(This article belongs to the Special Issue Current Trends in Colloidal Nanocrystals)
Figures

Graphical abstract

Open AccessArticle Cytotoxicity, Uptake Behaviors, and Oral Absorption of Food Grade Calcium Carbonate Nanomaterials
Nanomaterials 2015, 5(4), 1938-1954; https://doi.org/10.3390/nano5041938
Received: 15 October 2015 / Revised: 1 November 2015 / Accepted: 4 November 2015 / Published: 10 November 2015
Cited by 7 | PDF Full-text (751 KB) | HTML Full-text | XML Full-text
Abstract
Calcium is the most abundant mineral in human body and essential for the formation and maintenance of bones and teeth as well as diverse cellular functions. Calcium carbonate (CaCO3) is widely used as a dietary supplement; however, oral absorption efficiency of
[...] Read more.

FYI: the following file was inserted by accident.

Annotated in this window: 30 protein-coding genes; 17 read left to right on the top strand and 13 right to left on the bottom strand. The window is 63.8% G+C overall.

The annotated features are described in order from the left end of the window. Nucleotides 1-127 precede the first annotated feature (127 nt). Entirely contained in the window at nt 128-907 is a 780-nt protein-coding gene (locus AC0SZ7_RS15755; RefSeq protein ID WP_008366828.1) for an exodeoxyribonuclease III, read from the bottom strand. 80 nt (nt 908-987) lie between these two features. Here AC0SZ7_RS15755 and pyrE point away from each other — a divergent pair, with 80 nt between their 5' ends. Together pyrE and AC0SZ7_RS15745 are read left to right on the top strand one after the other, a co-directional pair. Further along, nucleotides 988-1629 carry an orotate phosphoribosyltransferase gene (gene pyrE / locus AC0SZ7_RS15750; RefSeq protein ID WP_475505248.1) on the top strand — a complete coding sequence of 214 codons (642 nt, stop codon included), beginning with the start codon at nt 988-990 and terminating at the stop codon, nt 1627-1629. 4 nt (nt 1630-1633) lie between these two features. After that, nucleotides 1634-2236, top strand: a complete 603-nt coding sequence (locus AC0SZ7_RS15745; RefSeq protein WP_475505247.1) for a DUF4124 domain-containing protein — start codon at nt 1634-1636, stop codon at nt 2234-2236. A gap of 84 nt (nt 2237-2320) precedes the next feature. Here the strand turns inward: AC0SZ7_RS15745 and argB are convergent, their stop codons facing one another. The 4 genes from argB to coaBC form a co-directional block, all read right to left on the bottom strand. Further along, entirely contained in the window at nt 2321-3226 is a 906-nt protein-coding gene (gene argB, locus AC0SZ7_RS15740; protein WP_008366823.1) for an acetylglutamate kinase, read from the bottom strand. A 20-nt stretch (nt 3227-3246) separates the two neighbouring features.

Calcium is the most abundant mineral in human body and essential for the formation and maintenance of bones and teeth as well as diverse cellular functions. Calcium carbonate (CaCO3) is widely used as a dietary supplement; however, oral absorption efficiency of CaCO3 is extremely low, which may be overcome by applying nano-sized materials. In this study, we evaluated the efficacy of food grade nano CaCO3 in comparison with that of bulk- or reagent grade nano CaCO3 in terms of cytotoxicity, cellular uptake, intestinal transport, and oral absorption. Cytotoxicity results demonstrated that nano-sized CaCO3 particles were slightly more toxic than bulk materials in terms of oxidative stress and membrane damage. Cellular uptake behaviors of CaCO3 nanoparticles were different from bulk CaCO3 or Ca2+ ions in human intestinal epithelial cells, showing efficient cellular internalization and elevated intracellular Ca2+ levels. Meanwhile, CaCO3 nanoparticles were efficiently transported by microfold (M) cells in vitro model of human intestinal follicle-associated epithelium, in a similar manner as Ca2+ ions did. Biokinetic study revealed that the biological fate of CaCO3 particles was different from Ca2+ ions; however, in vivo, its oral absorption was not significantly affected by particle size. These findings provide crucial information to understand and predict potential toxicity and oral absorption efficiency of food grade nanoparticles. Full article